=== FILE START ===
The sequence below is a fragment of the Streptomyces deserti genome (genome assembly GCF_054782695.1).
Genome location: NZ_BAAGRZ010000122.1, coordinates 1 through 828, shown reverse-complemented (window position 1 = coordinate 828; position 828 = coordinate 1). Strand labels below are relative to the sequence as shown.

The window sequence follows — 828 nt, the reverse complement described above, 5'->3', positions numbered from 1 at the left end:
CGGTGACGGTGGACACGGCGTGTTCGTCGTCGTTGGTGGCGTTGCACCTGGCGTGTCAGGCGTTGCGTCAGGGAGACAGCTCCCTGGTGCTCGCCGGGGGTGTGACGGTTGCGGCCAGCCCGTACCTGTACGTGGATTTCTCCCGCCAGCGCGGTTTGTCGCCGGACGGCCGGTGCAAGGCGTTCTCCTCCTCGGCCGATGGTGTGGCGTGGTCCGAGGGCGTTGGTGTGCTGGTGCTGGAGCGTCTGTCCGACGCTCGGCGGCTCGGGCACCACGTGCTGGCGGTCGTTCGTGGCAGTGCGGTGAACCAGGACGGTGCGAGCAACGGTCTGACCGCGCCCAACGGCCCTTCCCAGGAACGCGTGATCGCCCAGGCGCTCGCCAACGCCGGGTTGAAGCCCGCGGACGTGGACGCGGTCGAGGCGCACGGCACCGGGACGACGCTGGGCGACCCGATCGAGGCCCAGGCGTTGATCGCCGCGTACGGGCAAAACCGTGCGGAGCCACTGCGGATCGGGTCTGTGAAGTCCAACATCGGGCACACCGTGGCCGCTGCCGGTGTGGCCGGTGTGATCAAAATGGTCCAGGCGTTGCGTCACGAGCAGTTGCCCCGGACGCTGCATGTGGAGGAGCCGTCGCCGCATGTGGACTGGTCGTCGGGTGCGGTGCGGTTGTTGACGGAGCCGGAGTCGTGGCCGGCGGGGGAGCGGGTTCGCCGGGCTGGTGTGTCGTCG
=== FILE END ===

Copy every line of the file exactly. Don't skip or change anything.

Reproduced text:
The sequence below is a fragment of the Streptomyces deserti genome (genome assembly GCF_054782695.1).
Genome location: NZ_BAAGRZ010000122.1, coordinates 1 through 828, shown reverse-complemented (window position 1 = coordinate 828; position 828 = coordinate 1). Strand labels below are relative to the sequence as shown.

The window sequence follows — 828 nt, the reverse complement described above, 5'->3', positions numbered from 1 at the left end:
CGGTGACGGTGGACACGGCGTGTTCGTCGTCGTTGGTGGCGTTGCACCTGGCGTGTCAGGCGTTGCGTCAGGGAGACAGCTCCCTGGTGCTCGCCGGGGGTGTGACGGTTGCGGCCAGCCCGTACCTGTACGTGGATTTCTCCCGCCAGCGCGGTTTGTCGCCGGACGGCCGGTGCAAGGCGTTCTCCTCCTCGGCCGATGGTGTGGCGTGGTCCGAGGGCGTTGGTGTGCTGGTGCTGGAGCGTCTGTCCGACGCTCGGCGGCTCGGGCACCACGTGCTGGCGGTCGTTCGTGGCAGTGCGGTGAACCAGGACGGTGCGAGCAACGGTCTGACCGCGCCCAACGGCCCTTCCCAGGAACGCGTGATCGCCCAGGCGCTCGCCAACGCCGGGTTGAAGCCCGCGGACGTGGACGCGGTCGAGGCGCACGGCACCGGGACGACGCTGGGCGACCCGATCGAGGCCCAGGCGTTGATCGCCGCGTACGGGCAAAACCGTGCGGAGCCACTGCGGATCGGGTCTGTGAAGTCCAACATCGGGCACACCGTGGCCGCTGCCGGTGTGGCCGGTGTGATCAAAATGGTCCAGGCGTTGCGTCACGAGCAGTTGCCCCGGACGCTGCATGTGGAGGAGCCGTCGCCGCATGTGGACTGGTCGTCGGGTGCGGTGCGGTTGTTGACGGAGCCGGAGTCGTGGCCGGCGGGGGAGCGGGTTCGCCGGGCTGGTGTGTCGTCG